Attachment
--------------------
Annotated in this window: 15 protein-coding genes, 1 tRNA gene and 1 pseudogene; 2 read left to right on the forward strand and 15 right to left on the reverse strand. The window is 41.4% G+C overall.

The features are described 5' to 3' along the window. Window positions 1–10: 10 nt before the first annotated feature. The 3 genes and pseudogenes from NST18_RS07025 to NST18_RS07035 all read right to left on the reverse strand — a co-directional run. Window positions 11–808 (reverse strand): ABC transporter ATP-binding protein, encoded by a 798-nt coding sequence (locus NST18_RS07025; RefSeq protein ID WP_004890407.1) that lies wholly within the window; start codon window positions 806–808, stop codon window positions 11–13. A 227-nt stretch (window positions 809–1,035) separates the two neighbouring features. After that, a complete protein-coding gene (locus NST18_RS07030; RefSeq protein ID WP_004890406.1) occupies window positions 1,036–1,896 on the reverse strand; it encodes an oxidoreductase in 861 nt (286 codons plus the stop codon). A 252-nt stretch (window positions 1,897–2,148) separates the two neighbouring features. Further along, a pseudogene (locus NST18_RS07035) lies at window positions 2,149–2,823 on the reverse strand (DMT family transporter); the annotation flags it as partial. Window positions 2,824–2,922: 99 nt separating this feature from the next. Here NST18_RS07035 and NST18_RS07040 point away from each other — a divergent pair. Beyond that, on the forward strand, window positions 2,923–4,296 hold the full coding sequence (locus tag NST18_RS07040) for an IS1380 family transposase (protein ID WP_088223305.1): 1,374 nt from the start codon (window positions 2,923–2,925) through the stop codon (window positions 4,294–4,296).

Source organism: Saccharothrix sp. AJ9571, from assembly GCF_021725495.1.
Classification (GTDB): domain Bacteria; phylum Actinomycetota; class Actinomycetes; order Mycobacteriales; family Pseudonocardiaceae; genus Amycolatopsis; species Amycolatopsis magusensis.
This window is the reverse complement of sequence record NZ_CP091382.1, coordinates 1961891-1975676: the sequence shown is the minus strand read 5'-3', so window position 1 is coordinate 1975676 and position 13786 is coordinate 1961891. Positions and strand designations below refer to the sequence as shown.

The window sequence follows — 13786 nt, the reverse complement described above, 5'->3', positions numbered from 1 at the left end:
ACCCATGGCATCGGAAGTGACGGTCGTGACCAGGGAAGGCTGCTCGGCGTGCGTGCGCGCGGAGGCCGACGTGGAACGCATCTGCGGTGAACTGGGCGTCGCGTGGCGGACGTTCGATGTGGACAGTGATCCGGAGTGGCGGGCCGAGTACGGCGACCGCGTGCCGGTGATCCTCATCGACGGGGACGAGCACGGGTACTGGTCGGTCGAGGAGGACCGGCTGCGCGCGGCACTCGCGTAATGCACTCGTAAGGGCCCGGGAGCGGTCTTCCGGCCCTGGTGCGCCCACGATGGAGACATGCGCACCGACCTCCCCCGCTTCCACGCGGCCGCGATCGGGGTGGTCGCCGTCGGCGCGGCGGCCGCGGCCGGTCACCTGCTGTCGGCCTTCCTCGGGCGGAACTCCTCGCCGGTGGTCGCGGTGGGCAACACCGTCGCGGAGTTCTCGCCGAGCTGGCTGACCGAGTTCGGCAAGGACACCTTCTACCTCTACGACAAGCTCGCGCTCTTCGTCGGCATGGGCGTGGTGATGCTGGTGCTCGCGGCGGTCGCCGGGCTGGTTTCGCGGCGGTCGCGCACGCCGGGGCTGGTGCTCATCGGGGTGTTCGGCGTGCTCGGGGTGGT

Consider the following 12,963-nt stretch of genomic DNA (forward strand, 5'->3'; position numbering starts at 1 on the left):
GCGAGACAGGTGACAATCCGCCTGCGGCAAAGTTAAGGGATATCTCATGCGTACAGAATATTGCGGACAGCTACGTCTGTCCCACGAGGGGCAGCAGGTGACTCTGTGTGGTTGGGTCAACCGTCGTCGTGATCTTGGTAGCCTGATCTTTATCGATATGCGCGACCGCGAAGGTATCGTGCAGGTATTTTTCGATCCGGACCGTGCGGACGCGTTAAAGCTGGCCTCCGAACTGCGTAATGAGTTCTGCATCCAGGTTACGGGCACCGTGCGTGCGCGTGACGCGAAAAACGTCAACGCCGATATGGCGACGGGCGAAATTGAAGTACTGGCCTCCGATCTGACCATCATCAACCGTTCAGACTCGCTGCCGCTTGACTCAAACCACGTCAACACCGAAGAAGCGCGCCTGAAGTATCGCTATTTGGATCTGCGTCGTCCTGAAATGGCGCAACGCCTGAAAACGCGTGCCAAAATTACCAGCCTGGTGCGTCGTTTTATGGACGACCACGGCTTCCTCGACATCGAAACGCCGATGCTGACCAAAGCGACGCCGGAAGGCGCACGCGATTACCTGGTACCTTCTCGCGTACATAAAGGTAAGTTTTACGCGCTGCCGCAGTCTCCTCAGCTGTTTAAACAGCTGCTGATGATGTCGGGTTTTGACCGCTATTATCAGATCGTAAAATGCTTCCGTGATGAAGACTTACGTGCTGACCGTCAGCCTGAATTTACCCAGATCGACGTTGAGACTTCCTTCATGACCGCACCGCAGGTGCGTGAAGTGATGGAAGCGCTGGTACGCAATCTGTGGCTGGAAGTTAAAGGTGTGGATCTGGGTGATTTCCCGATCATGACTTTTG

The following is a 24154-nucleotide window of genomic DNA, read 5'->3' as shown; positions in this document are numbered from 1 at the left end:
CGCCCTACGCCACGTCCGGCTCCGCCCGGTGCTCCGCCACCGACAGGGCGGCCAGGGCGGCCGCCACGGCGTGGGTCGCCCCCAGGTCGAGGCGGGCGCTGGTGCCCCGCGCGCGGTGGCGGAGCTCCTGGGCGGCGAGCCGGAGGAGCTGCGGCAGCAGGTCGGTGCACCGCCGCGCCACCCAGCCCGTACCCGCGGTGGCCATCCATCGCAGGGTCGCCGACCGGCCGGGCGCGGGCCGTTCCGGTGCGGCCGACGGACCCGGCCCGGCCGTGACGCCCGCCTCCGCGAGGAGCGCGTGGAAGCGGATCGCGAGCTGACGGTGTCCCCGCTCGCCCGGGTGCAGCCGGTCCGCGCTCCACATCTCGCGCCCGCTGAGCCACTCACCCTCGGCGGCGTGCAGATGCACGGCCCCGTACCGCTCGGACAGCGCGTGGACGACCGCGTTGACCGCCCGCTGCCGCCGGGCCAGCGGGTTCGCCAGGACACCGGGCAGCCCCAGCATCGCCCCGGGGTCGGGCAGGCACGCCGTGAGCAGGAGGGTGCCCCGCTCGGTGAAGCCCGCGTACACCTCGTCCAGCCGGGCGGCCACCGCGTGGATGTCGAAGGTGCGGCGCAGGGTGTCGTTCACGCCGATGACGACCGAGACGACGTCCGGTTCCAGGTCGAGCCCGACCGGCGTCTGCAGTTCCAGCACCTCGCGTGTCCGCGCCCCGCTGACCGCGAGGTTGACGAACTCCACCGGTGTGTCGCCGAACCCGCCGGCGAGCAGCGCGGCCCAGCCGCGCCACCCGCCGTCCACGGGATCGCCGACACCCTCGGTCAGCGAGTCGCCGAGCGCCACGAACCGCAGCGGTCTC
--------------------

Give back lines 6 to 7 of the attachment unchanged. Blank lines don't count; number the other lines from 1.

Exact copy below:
The window sequence follows — 13786 nt, the reverse complement described above, 5'->3', positions numbered from 1 at the left end:
ACCCATGGCATCGGAAGTGACGGTCGTGACCAGGGAAGGCTGCTCGGCGTGCGTGCGCGCGGAGGCCGACGTGGAACGCATCTGCGGTGAACTGGGCGTCGCGTGGCGGACGTTCGATGTGGACAGTGATCCGGAGTGGCGGGCCGAGTACGGCGACCGCGTGCCGGTGATCCTCATCGACGGGGACGAGCACGGGTACTGGTCGGTCGAGGAGGACCGGCTGCGCGCGGCACTCGCGTAATGCACTCGTAAGGGCCCGGGAGCGGTCTTCCGGCCCTGGTGCGCCCACGATGGAGACATGCGCACCGACCTCCCCCGCTTCCACGCGGCCGCGATCGGGGTGGTCGCCGTCGGCGCGGCGGCCGCGGCCGGTCACCTGCTGTCGGCCTTCCTCGGGCGGAACTCCTCGCCGGTGGTCGCGGTGGGCAACACCGTCGCGGAGTTCTCGCCGAGCTGGCTGACCGAGTTCGGCAAGGACACCTTCTACCTCTACGACAAGCTCGCGCTCTTCGTCGGCATGGGCGTGGTGATGCTGGTGCTCGCGGCGGTCGCCGGGCTGGTTTCGCGGCGGTCGCGCACGCCGGGGCTGGTGCTCATCGGGGTGTTCGGCGTGCTCGGGGTGGT